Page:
Academic journal article Demokratizatsiya

Environmental Challenges in the NIS: Recommendations for the New U.S. Administration

Academic journal article Demokratizatsiya

Environmental Challenges in the NIS: Recommendations for the New U.S. Administration

Article excerpt

The Soviet Union left a legacy of some of the most severe environmental disasters found on our planet--disasters that in many cases have only worsened over the ten years since the USSR fell apart. Today, from Chernobyl to Chelyabinsk, the states of the former USSR are home to a litany of environmental "worsts": The southern Urals region, including Russia's Mayak complex, has the world's worst concentration of radioactive pollution and the largest concentration of nuclear reactors (including decommissioned reactors). Russia's Norilsk complex is reportedly the largest stationary source of air pollution in the world. The Caucasus region of southern Russia is the site of the only new desert formation occurring in all of Europe. Russia's Lake Karachai is reportedly the most polluted spot on earth. As these problems intensify, they may well create the worst set of challenges to confront the health and well-being of populations in countries well beyond Russia's own borders.

Against this background, this article is meant only to reflect some general thoughts regarding the extent of environmental damage in the former USSR; the economic, social, and political impacts; obstacles and constraints in the ability of the newly independent states (NIS) to address them; and their implications for U.S. policy. Although there is certainly variation among the newly independent states, the article offers only a broad overview of key issues--in the hope of stimulating some new thinking and new approaches about U.S. involvement in the area--especially at a time when some NIS leadership has begun to show signs of moving ever farther away from addressing these issues responsibly and effectively.

Environmental Challenges

Many Americans seem to associate environmental challenges in the former Soviet Union with a series of high-profile disasters: the accident at Ukraine's Chernobyl nuclear power plant; the drying up of the Aral Sea in Central Asia; the legacy of the Soviet nuclear, chemical, and biological weapons complex; contamination of the Caspian Sea that threatens the global caviar trade. Although those disasters may no longer make the front pages of Western newspapers, they indeed have had major consequences and may be getting worse with time.

The 1986 Chernobyl disaster, for example, in some ways may be a greater threat today than earlier in the decade, as the massive concrete and metal sarcophagus around Chernobyl's fourth reactor--built rapidly as a temporary measure to seal off radiation from the destroyed reactor--has begun to crack. There is now reportedly a serious danger that the rain and moisture seeping inside will begin to mix with the radioactive material on the reactor floor, leach into the groundwater, and migrate into the Dnieper River--the main waterway of Ukraine and the source of drinking water for about two-thirds of its population. That only compounds the continuing dangers of the radioactive material inside the sarcophagus, which will remain hazardous for decades to come, and the large quantities of radioactive wastes and contaminated equipment currently stored in hundreds of sites around the reactor.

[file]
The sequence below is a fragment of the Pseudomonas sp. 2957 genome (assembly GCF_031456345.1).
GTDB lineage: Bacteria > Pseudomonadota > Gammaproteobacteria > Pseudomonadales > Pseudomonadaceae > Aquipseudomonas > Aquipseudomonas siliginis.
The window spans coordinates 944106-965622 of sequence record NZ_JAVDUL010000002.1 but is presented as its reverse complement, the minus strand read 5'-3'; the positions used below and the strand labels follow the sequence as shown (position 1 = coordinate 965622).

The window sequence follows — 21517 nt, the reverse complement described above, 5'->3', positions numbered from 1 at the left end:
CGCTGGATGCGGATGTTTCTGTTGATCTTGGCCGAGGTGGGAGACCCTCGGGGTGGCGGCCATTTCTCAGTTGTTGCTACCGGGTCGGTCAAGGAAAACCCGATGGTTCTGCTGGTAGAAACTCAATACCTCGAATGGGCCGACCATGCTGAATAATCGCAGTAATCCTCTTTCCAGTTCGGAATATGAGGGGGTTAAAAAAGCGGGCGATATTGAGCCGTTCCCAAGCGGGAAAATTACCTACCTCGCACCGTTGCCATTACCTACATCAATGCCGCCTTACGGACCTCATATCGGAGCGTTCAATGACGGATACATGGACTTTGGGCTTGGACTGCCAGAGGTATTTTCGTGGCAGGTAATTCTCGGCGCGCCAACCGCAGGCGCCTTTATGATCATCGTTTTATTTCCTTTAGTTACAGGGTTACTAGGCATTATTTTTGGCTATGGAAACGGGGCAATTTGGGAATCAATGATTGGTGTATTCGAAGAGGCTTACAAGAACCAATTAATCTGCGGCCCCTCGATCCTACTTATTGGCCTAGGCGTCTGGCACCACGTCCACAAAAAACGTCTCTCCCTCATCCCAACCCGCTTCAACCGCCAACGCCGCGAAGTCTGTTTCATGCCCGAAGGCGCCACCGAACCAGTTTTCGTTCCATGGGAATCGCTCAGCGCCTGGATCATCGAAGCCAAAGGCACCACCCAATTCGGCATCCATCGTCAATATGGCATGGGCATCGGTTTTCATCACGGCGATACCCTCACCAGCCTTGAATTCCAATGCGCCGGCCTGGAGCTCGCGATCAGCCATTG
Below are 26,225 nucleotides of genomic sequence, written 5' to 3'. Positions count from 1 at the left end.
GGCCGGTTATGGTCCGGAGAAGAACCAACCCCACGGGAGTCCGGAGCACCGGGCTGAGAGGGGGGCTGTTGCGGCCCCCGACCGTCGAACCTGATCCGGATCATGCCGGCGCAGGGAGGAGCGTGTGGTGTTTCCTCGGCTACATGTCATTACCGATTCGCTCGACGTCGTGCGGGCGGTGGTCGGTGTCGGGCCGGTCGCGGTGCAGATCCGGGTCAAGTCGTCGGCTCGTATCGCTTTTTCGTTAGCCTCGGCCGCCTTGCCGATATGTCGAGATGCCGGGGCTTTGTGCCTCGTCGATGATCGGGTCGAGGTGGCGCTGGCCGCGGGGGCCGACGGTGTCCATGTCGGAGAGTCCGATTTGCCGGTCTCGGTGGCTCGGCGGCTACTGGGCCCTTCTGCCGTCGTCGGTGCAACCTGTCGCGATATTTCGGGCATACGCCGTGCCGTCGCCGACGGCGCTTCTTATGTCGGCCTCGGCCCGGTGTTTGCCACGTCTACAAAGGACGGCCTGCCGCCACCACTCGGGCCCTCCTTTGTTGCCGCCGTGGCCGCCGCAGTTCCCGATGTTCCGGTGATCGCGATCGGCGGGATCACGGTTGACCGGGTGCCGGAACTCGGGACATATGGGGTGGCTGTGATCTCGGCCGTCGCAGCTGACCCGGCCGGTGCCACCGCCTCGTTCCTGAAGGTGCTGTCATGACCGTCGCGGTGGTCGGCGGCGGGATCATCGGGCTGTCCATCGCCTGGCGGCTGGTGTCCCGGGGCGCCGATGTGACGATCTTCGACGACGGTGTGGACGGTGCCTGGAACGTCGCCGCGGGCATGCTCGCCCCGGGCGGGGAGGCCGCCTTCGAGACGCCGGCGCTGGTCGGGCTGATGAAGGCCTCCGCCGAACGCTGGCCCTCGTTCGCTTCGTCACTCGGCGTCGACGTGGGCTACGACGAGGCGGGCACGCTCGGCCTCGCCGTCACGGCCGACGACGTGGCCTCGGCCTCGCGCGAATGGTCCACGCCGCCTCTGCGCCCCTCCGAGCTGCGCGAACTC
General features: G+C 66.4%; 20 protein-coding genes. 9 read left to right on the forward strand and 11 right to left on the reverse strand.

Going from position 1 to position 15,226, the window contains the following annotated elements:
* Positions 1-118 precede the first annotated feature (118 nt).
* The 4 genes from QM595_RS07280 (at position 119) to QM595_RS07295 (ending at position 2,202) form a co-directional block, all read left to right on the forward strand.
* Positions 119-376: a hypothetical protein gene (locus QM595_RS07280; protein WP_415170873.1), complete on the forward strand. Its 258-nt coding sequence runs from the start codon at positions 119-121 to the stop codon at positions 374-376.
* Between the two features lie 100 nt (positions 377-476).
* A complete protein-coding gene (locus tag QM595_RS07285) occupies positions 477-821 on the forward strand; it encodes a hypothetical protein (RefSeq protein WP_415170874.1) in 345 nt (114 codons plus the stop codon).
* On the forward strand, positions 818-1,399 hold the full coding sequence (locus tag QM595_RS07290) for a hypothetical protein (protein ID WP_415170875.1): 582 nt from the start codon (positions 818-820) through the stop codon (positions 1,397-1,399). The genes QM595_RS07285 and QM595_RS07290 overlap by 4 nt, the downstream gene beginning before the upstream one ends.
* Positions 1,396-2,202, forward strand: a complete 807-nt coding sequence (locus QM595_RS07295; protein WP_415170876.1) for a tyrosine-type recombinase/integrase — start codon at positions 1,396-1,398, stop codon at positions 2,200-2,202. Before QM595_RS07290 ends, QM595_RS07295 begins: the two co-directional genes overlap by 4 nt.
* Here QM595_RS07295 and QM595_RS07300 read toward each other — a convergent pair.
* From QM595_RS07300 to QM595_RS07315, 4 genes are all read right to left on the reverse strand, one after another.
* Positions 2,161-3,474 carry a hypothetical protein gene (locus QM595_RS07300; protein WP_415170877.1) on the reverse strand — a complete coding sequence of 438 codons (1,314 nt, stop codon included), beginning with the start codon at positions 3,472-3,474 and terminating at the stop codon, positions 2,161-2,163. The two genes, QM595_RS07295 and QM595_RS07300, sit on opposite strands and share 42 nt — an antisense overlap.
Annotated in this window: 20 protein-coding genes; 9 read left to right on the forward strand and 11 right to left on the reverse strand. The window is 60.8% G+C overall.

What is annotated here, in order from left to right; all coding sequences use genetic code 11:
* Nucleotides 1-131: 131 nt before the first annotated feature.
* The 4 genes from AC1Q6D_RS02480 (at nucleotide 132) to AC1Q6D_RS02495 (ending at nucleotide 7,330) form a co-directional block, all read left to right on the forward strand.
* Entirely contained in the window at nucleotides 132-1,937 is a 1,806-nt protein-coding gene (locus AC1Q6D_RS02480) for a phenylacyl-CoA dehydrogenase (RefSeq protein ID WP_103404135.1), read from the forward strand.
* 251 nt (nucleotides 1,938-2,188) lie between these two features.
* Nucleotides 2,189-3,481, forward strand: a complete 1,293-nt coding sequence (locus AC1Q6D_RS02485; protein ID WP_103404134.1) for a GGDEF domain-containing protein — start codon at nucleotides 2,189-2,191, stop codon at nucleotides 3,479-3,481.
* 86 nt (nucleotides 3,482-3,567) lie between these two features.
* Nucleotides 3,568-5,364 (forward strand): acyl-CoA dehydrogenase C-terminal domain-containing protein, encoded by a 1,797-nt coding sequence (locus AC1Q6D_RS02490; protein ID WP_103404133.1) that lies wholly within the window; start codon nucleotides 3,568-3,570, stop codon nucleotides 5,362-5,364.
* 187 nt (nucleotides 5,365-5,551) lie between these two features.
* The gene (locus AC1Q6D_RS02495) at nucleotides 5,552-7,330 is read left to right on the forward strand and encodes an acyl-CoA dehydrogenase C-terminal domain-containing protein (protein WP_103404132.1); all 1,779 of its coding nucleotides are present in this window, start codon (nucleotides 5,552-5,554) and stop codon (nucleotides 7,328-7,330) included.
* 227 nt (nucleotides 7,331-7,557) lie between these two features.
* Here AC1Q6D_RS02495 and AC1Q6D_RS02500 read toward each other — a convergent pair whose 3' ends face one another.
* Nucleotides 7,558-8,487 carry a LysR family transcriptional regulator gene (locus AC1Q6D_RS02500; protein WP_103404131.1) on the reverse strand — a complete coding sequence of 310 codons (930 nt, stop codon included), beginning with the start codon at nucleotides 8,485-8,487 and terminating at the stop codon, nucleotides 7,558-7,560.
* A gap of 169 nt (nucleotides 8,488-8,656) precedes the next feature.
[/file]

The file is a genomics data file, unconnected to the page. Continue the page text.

Widespread radiation contamination also continues to threaten other parts of the NIS and beyond, mainly from the legacy of nuclear weapons production and testing and serious problems in nuclear waste disposal. After forty years of nuclear testing at Semipalatinsk, in Kazakstan--where between 1949 and 1989 about 470 nuclear devices were tested, about one-fourth of them above ground--tens of thousands of square miles are reportedly contaminated by dangerous levels of cesium-137 and other radioactive materials. Specialists expect a serious radiation problem in the lower Volga region, where radioactive materials from more than twenty underground explosions remain in the soil and threaten to mix with groundwater and further contaminate the Volga River and the Caspian Sea. And radiation pollution in Krasnoyarsk-26, Tomsk 7, and Mayak--the three sites where plutonium was used in nuclear weapons production in the Soviet Union--not only remains high but threatens to intensify. …

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